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EghtesadOnline: Crude oil prices rose more than 1% on Friday as US sanctions against Iran looked set to tighten supply, but futures contracts posted a weekly decline since investors worried that global trade disputes could slow economic growth and hurt energy demand.

Benchmark Brent crude oil settled 74 cents higher at $72.96 a barrel on Friday. US light crude was 82 cents higher at $67.63 a barrel, CNBC reported.

A selloff on Wednesday left both benchmarks down for the week overall, with Brent off 0.5% and US crude 1.2% lower.

Hedge funds and other money managers cut their bullish positions on US crude in the week ending Aug. 7 to the lowest level since June, data showed on Friday. Tariq Zahir, managing member at Tyche Capital in New York, said prices are expected to remain under pressure as US gasoline demand slows going into the autumn and refiners shut for maintenance, pushing more crude into storage, Financial Tribune reported.

“I think it now comes down to the point of what we see in demand numbers,” he said.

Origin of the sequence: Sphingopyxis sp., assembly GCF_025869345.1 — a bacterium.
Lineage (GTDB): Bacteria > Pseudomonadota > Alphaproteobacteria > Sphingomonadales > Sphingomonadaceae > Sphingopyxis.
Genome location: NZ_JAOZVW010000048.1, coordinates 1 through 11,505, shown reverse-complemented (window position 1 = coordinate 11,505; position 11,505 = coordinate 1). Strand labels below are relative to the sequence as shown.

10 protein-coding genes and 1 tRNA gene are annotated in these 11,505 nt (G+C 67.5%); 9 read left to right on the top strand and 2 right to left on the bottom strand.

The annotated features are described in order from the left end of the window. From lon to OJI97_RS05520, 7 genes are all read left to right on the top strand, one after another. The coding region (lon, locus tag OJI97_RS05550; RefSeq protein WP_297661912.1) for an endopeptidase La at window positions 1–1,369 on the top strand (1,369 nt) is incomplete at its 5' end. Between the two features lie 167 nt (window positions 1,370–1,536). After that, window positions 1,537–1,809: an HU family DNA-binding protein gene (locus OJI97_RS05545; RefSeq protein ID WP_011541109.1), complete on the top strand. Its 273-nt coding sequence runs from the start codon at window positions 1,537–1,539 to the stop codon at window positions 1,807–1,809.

US crude supplies fell less than expected in the latest week and data released on Friday showed US energy companies this week added the most oil rigs since May.

Escalating trade disputes between the US, China and other countries have dimmed the outlook for economic growth and boosted the US dollar, making oil more expensive for consumers using other currencies.

Currencies of major emerging economies, including China, India and Turkey, have slumped.

Despite these worries, prices got a boost from US sanctions against Iran, which from November will affect oil exports from that country.

Although the European Union, China and India oppose the US sanctions against Iran, many are expected to bow to US pressure.

Analysts expect Iranian crude exports to fall by between 500,000 and 1.3 million barrels per day, with buyers in Japan, South Korea and India already dialing back orders.

The reduction will depend on whether buyers of Iranian oil receive waivers that would allow some imports.


oil prices Iran sanctions economic growth global trade future contracts US sanctions energy demand